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The Counterterrorist Companion

The new book, 'The Counterterrorist Companion,' is an amusing reminder that the most potent weapon in the fight against terrorism is to not be terrorized.
 
 
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"Whatever is funny is subversive, every joke is ultimately a custard pie." -- George Orwell.

Whether we agree on the precise nature of the legacy of 9/11, one thing's hard to dispute: terrorism is the sun of the U.S. political universe and the issue around which all other issues orbit.

And now, along comes Zack and Larry Arnstein's book, The Ultimate Counterterrorist Home Companion , a welcome gift for the citizen-soldier. (Actually, it was a gift to me. The authors sent me a copy for free! It's one of the cool things about being a nerdy book-loving columnist. Lots of free books!)

The 165-page "manual" is a quick read, providing a hilarious antidote to the fear-mongering fueling the "war on terror," prodding us to lighten up, poking fun at the powers-that-be, while offering a subtle reminder that deserves to be taken seriously: nothing is more subversive to power than to laugh in the face of it - be it the power wielded by terrorists or the power abused by governments everywhere.
The Counterterrorist Companion begins by paying humorous homage to the most hyperbolic political slogan to come down the pike in a long time.

"9/11 has changed everything. No longer can America live the peaceful culture of mutual respect that we have been blessed with since the beginning of our nation," begins the first chapter, exposing the absurdity "changed everything" with another absurdity.

"We are more afraid than ever about terrorism, and rightfully so ... terrorism has risen to become one of the Most Leading Causes of Death in America, preceded only by tobacco use, car crashes, and being eaten by a bear."

That's followed by a chart showing where terrorism ranks among other causes of death with the added caveat that "in order to make a nice looking chart, we have understated the number of deaths caused by tobacco use by a factor of 10."

The Counterterrorist Companion contains 34 short chapters, ranging from "Planning Your Family Antiterrorism Drill: What to Do When Little Lucy Can't Assemble Her Matador 25B Anti-tank Rocket Launcher in under 37 Seconds" on down to "the Religious Chapter."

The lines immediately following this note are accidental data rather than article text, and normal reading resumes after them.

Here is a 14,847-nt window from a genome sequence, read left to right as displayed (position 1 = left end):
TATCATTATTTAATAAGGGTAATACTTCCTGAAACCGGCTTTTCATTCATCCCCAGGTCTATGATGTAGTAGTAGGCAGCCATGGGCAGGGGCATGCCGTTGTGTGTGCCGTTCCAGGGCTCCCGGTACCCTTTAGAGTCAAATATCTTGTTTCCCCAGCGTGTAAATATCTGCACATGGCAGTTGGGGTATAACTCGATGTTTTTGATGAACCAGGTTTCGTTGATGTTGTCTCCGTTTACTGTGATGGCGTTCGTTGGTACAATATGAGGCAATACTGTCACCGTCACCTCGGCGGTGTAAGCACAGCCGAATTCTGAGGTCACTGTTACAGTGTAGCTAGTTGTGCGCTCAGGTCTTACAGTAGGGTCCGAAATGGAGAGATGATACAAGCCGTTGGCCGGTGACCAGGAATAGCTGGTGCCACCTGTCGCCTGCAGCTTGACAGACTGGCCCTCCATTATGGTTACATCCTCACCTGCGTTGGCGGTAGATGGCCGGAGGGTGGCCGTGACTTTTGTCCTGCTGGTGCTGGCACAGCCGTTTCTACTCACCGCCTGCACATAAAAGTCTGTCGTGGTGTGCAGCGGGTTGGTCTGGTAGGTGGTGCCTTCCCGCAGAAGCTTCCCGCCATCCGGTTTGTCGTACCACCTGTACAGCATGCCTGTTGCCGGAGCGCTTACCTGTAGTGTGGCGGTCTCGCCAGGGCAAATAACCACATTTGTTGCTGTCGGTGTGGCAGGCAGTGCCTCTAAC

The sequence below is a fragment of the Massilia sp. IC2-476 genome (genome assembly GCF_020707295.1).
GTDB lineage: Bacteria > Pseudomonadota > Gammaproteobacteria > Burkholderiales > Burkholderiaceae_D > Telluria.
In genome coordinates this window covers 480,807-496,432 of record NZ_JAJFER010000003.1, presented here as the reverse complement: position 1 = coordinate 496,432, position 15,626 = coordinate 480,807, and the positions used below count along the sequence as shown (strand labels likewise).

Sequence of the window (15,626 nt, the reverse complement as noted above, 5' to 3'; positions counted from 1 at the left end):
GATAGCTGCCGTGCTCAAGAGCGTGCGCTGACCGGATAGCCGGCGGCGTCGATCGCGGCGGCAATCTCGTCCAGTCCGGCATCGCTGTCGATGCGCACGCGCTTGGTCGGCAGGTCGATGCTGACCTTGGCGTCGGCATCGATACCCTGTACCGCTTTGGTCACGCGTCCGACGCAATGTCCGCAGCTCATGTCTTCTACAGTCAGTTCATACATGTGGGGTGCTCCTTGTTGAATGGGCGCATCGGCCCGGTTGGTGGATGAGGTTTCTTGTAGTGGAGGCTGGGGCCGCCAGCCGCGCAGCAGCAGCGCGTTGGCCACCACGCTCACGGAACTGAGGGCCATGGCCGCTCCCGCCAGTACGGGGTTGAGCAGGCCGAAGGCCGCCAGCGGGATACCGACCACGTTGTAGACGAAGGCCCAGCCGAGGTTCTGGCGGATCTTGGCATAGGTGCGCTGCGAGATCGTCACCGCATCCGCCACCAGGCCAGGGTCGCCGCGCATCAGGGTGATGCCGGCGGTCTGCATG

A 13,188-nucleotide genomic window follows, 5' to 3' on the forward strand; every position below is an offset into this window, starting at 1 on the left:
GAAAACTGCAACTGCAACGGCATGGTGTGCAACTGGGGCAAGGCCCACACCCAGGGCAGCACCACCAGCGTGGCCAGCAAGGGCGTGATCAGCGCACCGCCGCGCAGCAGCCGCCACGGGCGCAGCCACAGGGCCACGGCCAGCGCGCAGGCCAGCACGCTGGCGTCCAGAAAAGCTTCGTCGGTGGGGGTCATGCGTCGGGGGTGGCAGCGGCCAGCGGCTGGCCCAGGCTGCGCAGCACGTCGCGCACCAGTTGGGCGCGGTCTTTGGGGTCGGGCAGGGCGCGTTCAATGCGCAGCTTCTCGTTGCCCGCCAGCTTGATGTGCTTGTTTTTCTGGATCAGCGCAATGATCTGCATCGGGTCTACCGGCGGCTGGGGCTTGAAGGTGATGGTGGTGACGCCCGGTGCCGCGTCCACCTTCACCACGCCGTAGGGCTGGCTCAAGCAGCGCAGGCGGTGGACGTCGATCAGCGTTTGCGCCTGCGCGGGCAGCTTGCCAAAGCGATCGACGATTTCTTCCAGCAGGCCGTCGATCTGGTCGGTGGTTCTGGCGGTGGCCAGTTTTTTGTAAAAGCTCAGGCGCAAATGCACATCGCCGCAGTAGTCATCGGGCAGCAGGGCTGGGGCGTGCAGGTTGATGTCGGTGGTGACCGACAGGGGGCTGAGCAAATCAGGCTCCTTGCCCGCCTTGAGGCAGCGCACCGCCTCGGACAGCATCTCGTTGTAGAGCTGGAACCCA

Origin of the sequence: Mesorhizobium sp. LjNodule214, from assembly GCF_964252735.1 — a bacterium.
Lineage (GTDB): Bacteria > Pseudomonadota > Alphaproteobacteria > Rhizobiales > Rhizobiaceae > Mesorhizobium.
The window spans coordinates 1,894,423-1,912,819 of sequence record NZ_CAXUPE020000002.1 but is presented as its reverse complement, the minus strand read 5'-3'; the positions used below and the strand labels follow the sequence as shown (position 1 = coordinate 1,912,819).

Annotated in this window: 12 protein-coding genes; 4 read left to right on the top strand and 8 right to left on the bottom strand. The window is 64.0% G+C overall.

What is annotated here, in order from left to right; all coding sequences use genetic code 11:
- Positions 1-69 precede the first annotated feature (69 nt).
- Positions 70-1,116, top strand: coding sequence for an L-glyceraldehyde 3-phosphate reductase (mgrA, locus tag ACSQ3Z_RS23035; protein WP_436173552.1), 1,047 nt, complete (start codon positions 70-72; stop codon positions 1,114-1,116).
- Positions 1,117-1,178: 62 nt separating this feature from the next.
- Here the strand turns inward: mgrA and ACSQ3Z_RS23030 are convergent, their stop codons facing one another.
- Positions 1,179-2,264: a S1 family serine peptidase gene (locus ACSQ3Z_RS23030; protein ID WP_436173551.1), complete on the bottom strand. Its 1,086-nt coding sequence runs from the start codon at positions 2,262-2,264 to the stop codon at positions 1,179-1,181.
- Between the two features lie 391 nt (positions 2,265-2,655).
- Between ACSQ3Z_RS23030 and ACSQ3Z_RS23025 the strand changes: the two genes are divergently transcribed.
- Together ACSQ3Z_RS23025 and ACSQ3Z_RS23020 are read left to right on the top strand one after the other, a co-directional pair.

Of course, there's a few corny parts in the book but you try writing 165 pages of side-splitting humor and I'd bet not every word is going to be the greatest satirical barb ever written.

But even when it seems the authors have gone too far astray in their comedic analysis -- Chapter 9 ("Moats: How to Make Them, Are They Still Useful?), for example -- the reader is brought right back home with an incisive, if indirect, insight into contemporary American culture.
Just when I was saying to myself: moats? -- comes: "Yes. Before you begin the process of isolating yourself from society completely, you will need to read this chapter."

The Moat chapter concludes by snickering at the Hollywood-inspired arguments used by "war on terror" cheerleaders while highlighting an area where America is truly vulnerable -- shipping ports.

Terrorists "prefer the more exciting skydiving/helicopter/snowboarding-type attacks. What could be more boring for a terrorist than launching an attack by a slow-moving container ship?"

The Arnstein father-son duo really hit their stride in their chapter on Iraq, "Invading Iraq: It's the Thought That Counts."
"The 2003 invasion of Iraq was a brilliant move in our government's effort to combat terrorism, filled with subtleties that are not often noticed by radical left wing organizations like CNN. Invading Iraq is the equivalent of avoiding a bar fight by pouring a milkshake on your head. Just when your enemy is so angry that he is ready to punch you in the head, you do something so unexpected and bizarre as to make your enemy reconsider his plan of action ..."

"The invasion of Iraq was just like throwing a wild pitch every now and then to keep the batter guessing, and you know what? It worked. Our enemies and friends alike no longer consider us capable of rational thought, and that, friends, is right where we want them."
Unless you're as uptight and humorless as Ann Coulter, you'll find the Counterterrorist Companion an amusing reminder that the most potent weapon in the fight against terrorism is to not be terrorized.

And sometimes you just gotta laugh to keep from crying.

Sean Gonsalves is a Cape Cod Times staff reporter and a syndicated columnist.

 
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